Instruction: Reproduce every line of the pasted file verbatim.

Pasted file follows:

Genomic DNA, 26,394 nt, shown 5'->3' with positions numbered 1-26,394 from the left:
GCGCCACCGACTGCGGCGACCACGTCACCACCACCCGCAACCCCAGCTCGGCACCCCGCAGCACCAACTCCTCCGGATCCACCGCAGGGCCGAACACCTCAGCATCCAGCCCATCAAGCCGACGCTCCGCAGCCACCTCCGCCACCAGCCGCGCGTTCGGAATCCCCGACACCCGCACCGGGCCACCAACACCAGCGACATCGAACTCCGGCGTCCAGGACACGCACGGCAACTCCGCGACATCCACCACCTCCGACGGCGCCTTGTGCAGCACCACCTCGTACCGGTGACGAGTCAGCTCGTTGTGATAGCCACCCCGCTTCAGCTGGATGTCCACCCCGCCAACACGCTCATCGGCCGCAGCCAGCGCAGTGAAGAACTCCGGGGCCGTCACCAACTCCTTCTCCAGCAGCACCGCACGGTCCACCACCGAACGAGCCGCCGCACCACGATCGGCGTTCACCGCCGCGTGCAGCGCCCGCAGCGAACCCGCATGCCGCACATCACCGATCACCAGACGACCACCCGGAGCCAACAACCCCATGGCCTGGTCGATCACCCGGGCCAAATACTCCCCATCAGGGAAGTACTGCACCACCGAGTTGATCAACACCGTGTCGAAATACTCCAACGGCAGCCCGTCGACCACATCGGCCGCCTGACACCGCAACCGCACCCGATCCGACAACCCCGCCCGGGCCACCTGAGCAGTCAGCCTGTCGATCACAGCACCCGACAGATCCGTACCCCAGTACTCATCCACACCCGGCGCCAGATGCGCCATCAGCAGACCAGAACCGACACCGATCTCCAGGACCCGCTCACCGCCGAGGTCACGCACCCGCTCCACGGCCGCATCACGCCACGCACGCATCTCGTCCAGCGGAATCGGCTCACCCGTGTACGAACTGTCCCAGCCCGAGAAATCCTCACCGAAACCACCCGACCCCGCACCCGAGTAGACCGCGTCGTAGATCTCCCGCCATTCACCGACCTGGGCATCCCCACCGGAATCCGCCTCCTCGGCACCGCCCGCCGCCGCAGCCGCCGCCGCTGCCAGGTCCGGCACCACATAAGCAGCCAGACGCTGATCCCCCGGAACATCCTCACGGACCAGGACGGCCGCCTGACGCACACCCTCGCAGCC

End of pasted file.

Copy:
Genomic DNA, 26,394 nt, shown 5'->3' with positions numbered 1-26,394 from the left:
GCGCCACCGACTGCGGCGACCACGTCACCACCACCCGCAACCCCAGCTCGGCACCCCGCAGCACCAACTCCTCCGGATCCACCGCAGGGCCGAACACCTCAGCATCCAGCCCATCAAGCCGACGCTCCGCAGCCACCTCCGCCACCAGCCGCGCGTTCGGAATCCCCGACACCCGCACCGGGCCACCAACACCAGCGACATCGAACTCCGGCGTCCAGGACACGCACGGCAACTCCGCGACATCCACCACCTCCGACGGCGCCTTGTGCAGCACCACCTCGTACCGGTGACGAGTCAGCTCGTTGTGATAGCCACCCCGCTTCAGCTGGATGTCCACCCCGCCAACACGCTCATCGGCCGCAGCCAGCGCAGTGAAGAACTCCGGGGCCGTCACCAACTCCTTCTCCAGCAGCACCGCACGGTCCACCACCGAACGAGCCGCCGCACCACGATCGGCGTTCACCGCCGCGTGCAGCGCCCGCAGCGAACCCGCATGCCGCACATCACCGATCACCAGACGACCACCCGGAGCCAACAACCCCATGGCCTGGTCGATCACCCGGGCCAAATACTCCCCATCAGGGAAGTACTGCACCACCGAGTTGATCAACACCGTGTCGAAATACTCCAACGGCAGCCCGTCGACCACATCGGCCGCCTGACACCGCAACCGCACCCGATCCGACAACCCCGCCCGGGCCACCTGAGCAGTCAGCCTGTCGATCACAGCACCCGACAGATCCGTACCCCAGTACTCATCCACACCCGGCGCCAGATGCGCCATCAGCAGACCAGAACCGACACCGATCTCCAGGACCCGCTCACCGCCGAGGTCACGCACCCGCTCCACGGCCGCATCACGCCACGCACGCATCTCGTCCAGCGGAATCGGCTCACCCGTGTACGAACTGTCCCAGCCCGAGAAATCCTCACCGAAACCACCCGACCCCGCACCCGAGTAGACCGCGTCGTAGATCTCCCGCCATTCACCGACCTGGGCATCCCCACCGGAATCCGCCTCCTCGGCACCGCCCGCCGCCGCAGCCGCCGCCGCTGCCAGGTCCGGCACCACATAAGCAGCCAGACGCTGATCCCCCGGAACATCCTCACGGACCAGGACGGCCGCCTGACGCACACCCTCGCAGCC